Reviews

Sci-Fi London Film Festival: The End of Lonely Island – Review

“In the last 24 hours of saving the world, it’s the loneliness that will kill us first”

You know, there is a very little number of films that examine the loneliness that comes from being a human in a science fiction environment. I mean can you name any? In a world riddled with technology and the destruction of mankind, it certainly does seem like a rather lonely environment. Being left alone in such a situation definitely sends shivers don one’s spine.

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As part of Sci-Fi London, director James Wang’s hour long debut explores this providing us with an engaging and terrifying tale. What if a piece of technology was so smart, that it decided to take over? Better still, it was so far ahead, so superior that it didn’t even know that its actions were sinister – it was just doing what it thought was right.

Of course, this is a concept that has been previously explored in many a TV series and film, yet The End of Lonely Island takes you on its very own emotional journey with a sci-fi infusion. We are introduced to female scientist Lin Xia who seems to be taking on the biggest task of them all – saving the human race from extinction. Through a series of slick flashbacks we gain the knowledge that she invented an AI, called TESS far more evolved than she could have ever imagined. And it’s because of this she desperately tries to save everyone she can.

At first this beautifully secluded island seems full of warmth and adventure soon for it to be a place consumed emptiness and a place flooded with painful memories. However, it’s those thoughts that allow our strong female lead to strive and push through in order to do her best in such a crisis. The post-apocalyptic atmosphere alongside its dark tones and textures embody the sci-fi genre to a T. Lin’s desire to survive succumbs everything and above all else her love for her boyfriend, 4 years away somewhere in stars is what truly lies beneath this narrative. Their story is a touching one that transcends time and space as we hear Zhi’s voice from far away on a mission to start over on another planet. As we ourselves are quickly finding out the human race is single-handedly destroying our Earth as we know it and to take to the stars to find a more desirable home is a very real subject.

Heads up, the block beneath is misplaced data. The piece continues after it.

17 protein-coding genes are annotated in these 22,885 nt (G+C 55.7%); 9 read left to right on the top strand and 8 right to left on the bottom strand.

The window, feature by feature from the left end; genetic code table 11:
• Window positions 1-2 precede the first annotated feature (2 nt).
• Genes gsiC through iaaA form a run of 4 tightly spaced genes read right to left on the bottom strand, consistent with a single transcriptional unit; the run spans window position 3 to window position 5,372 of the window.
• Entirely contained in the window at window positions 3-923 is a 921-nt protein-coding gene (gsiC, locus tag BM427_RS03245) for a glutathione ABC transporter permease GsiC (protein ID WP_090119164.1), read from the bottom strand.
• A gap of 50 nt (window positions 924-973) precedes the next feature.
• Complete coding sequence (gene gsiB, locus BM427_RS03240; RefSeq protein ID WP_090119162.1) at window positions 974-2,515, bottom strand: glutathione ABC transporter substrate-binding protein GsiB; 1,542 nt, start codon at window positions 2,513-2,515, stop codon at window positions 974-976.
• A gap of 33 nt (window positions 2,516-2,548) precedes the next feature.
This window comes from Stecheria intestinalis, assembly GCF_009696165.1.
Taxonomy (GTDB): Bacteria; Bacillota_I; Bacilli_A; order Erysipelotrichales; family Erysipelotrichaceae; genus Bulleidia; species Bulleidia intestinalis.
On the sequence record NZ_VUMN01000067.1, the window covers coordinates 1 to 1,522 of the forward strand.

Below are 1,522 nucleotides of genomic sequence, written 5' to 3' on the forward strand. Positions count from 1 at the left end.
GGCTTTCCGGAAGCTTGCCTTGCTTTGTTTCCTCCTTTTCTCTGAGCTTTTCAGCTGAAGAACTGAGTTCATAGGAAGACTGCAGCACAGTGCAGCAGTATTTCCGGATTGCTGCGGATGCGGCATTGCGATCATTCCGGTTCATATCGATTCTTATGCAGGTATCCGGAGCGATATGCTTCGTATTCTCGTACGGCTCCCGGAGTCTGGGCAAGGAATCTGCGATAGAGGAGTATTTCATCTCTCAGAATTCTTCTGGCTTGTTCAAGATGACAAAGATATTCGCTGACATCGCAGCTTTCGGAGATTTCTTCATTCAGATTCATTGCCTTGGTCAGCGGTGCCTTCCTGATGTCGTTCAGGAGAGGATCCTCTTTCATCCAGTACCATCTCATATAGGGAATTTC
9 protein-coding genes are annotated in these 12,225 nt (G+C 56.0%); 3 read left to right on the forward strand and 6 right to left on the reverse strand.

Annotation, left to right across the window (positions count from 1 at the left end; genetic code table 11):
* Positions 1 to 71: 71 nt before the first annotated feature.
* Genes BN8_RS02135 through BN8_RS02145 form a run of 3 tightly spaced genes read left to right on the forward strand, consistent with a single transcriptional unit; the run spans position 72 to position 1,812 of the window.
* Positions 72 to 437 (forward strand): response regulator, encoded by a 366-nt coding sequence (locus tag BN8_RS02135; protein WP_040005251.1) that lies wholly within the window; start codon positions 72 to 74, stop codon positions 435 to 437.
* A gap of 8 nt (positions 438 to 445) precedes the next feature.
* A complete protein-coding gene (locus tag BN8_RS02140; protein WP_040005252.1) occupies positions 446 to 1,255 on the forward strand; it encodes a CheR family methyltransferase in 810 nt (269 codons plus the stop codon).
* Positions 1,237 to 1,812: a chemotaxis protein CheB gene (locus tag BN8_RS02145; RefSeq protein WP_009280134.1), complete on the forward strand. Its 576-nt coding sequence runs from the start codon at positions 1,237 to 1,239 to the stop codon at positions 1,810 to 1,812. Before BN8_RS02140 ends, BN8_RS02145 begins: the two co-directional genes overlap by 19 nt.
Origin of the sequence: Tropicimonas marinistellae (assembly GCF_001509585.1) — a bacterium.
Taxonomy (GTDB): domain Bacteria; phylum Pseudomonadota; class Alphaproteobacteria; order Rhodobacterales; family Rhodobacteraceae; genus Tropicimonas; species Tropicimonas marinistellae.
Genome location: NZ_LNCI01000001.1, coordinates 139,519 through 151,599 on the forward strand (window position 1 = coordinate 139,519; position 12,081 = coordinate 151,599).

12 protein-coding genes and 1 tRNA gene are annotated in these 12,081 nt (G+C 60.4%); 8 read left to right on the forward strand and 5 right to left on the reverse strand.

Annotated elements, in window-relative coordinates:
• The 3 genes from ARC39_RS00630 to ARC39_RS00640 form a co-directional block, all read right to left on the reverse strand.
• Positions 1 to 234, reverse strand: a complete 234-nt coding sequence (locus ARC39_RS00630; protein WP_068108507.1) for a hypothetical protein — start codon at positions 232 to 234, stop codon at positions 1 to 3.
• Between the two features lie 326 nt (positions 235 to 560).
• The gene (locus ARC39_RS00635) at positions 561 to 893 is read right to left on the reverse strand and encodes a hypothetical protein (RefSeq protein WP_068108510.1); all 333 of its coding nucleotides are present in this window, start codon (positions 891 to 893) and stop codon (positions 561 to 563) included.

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Carefully placed CGI and effects give us just enough to chew on without overbearing the real story that resides at its heart. At times confusion takes hold as Wang decides to withhold certain facts and information about what truly happened here. Although perhaps if there was a short explanation or an additional scene this would have been a very impressive debut from an upcoming director. Ordinarily there are a few dud translations, but this is nevertheless entertaining and upon a second viewing much more accessible.

Maybe this is a message – don’t trust machines too much because they could be much more than we think they are.


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